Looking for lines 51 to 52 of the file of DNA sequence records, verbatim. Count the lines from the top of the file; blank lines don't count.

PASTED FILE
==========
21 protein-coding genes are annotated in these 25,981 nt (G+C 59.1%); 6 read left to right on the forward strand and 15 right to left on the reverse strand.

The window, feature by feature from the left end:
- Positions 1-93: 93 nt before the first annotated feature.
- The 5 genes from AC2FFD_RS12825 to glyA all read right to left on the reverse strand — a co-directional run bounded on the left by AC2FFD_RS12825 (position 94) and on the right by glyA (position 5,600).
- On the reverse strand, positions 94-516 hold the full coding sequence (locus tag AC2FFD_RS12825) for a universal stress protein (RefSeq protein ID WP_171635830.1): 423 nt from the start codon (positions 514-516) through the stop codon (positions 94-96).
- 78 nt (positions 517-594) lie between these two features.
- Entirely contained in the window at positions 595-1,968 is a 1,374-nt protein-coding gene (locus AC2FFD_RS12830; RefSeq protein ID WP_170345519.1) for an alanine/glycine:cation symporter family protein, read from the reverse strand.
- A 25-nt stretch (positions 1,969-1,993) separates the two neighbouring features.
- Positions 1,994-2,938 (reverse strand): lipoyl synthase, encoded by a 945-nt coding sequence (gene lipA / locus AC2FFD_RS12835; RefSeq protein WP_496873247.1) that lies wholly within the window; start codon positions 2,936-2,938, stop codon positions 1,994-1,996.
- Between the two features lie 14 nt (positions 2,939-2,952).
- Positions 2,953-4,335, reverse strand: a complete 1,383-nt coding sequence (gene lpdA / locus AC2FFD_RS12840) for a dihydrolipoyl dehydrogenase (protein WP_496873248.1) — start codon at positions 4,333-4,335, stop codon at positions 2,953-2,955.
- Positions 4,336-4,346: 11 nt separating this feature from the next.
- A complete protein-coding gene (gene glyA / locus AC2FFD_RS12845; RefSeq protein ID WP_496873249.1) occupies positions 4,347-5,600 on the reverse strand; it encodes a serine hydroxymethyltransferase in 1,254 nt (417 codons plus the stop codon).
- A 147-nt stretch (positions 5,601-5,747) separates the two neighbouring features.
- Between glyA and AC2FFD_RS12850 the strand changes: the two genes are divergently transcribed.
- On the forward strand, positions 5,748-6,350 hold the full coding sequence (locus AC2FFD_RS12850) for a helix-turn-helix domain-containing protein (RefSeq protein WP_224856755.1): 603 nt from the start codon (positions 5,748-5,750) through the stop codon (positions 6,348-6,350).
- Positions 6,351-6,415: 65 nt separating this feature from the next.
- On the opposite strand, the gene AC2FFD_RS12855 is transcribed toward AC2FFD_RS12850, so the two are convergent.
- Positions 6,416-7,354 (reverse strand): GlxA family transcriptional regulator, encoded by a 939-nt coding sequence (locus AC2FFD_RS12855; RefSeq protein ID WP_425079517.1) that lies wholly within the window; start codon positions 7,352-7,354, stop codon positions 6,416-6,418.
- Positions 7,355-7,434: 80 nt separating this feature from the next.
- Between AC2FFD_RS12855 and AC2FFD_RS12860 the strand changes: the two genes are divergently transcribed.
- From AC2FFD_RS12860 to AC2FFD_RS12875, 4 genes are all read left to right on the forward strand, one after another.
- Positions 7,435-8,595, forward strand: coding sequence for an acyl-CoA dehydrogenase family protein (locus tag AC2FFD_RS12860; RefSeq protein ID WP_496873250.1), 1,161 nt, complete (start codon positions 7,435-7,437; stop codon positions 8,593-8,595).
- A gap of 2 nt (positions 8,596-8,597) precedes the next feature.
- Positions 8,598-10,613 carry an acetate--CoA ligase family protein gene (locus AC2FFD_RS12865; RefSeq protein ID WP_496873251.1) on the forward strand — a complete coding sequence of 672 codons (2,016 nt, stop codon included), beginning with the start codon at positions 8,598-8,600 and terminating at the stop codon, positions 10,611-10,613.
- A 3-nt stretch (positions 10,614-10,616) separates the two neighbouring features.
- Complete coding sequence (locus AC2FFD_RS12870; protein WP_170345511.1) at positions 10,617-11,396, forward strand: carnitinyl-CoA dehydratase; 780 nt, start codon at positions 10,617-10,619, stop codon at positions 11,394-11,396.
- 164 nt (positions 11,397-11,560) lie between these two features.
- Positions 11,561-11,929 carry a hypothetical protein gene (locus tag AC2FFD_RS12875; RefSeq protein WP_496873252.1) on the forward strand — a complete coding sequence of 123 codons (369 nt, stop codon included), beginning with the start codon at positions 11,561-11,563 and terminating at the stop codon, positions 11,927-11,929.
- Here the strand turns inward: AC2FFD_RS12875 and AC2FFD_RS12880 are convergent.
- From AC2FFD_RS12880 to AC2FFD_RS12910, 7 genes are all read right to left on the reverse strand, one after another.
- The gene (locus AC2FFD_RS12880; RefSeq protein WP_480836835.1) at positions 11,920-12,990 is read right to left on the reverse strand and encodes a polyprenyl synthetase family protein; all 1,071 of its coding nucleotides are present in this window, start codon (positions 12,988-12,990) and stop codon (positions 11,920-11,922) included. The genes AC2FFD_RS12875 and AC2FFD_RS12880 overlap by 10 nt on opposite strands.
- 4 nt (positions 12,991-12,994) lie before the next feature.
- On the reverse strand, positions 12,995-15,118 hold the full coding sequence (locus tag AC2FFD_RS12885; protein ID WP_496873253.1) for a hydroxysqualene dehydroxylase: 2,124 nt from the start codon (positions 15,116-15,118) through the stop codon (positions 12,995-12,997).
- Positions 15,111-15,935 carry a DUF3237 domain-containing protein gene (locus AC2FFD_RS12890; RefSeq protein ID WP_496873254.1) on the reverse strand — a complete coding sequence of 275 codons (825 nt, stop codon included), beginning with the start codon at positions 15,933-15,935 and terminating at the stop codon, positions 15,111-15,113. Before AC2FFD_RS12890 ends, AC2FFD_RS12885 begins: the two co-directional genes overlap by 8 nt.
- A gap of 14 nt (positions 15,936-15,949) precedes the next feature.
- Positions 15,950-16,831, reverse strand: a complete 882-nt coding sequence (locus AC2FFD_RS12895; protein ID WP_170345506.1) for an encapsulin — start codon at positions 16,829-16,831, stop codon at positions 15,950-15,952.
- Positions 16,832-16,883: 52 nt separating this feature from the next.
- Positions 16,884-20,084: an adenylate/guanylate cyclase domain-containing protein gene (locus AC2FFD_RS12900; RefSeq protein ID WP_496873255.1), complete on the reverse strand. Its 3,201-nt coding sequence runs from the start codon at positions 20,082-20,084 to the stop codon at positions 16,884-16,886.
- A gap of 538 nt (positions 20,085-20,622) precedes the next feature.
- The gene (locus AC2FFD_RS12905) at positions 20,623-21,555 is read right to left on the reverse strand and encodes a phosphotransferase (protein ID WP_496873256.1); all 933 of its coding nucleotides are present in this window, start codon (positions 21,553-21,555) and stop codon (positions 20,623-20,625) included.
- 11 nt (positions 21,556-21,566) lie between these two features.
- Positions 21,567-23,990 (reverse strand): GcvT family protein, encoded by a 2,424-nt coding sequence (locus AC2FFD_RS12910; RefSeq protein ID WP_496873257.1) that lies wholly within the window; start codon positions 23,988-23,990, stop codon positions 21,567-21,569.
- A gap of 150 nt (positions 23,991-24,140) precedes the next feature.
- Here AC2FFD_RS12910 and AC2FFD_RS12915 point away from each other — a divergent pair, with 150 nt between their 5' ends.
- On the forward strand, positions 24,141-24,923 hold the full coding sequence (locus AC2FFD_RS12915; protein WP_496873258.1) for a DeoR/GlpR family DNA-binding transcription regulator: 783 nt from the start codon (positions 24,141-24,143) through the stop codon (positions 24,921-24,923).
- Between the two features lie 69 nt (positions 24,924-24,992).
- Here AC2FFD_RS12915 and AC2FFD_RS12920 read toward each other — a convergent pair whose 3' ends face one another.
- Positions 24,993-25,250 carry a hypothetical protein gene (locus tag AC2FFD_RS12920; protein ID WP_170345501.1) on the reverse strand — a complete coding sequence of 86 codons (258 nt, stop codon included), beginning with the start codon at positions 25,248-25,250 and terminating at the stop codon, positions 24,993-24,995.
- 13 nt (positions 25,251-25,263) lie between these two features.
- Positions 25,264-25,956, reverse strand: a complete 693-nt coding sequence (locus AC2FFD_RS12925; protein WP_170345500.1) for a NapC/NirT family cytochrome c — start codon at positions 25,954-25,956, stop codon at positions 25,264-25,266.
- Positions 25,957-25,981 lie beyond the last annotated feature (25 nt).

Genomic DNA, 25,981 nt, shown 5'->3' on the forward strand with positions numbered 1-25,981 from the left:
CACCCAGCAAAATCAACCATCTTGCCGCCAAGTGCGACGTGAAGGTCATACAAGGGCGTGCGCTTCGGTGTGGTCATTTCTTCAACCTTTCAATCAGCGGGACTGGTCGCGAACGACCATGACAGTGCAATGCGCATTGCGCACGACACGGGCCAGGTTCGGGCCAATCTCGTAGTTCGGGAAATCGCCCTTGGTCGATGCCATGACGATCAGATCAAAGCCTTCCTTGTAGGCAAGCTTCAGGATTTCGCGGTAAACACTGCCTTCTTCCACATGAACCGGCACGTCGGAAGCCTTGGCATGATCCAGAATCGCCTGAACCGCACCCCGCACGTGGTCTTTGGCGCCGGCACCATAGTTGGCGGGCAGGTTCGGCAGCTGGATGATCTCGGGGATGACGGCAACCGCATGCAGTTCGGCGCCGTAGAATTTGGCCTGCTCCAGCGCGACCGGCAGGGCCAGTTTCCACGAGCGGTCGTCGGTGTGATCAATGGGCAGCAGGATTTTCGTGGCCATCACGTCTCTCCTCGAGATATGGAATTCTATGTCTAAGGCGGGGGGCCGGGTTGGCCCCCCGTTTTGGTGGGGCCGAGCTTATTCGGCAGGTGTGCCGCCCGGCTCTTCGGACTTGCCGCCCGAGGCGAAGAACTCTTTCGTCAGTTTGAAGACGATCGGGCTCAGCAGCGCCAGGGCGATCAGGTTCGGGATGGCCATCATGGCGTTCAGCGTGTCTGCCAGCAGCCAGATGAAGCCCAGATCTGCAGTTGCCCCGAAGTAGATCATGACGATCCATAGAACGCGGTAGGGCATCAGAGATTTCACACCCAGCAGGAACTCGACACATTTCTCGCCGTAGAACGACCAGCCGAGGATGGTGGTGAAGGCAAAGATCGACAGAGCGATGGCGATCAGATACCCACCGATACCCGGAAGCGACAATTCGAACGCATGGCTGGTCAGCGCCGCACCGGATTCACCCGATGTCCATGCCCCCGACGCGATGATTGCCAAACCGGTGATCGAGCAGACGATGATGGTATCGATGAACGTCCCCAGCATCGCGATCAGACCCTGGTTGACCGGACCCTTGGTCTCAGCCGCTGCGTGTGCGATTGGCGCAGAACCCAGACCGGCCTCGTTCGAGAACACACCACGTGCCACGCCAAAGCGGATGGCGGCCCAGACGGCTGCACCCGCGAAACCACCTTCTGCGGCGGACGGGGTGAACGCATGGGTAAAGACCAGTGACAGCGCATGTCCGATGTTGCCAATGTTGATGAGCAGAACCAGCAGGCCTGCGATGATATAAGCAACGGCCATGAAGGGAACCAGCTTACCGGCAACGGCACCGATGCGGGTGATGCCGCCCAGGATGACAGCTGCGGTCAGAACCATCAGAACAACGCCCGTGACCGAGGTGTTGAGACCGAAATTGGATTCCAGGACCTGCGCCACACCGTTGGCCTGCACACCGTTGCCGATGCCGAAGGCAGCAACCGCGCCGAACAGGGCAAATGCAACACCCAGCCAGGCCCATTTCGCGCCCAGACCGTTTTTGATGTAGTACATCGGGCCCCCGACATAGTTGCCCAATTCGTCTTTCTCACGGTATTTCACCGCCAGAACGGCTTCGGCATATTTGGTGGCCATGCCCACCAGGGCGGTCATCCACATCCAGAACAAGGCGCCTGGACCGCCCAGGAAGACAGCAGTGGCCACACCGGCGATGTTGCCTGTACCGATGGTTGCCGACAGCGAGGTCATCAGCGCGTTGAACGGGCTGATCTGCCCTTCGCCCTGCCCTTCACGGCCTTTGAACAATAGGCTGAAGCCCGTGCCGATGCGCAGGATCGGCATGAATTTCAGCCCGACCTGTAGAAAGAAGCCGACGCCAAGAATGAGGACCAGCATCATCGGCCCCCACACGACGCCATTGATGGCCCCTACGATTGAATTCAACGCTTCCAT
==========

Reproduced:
- Positions 25,264-25,956, reverse strand: a complete 693-nt coding sequence (locus AC2FFD_RS12925; protein WP_170345500.1) for a NapC/NirT family cytochrome c — start codon at positions 25,954-25,956, stop codon at positions 25,264-25,266.
- Positions 25,957-25,981 lie beyond the last annotated feature (25 nt).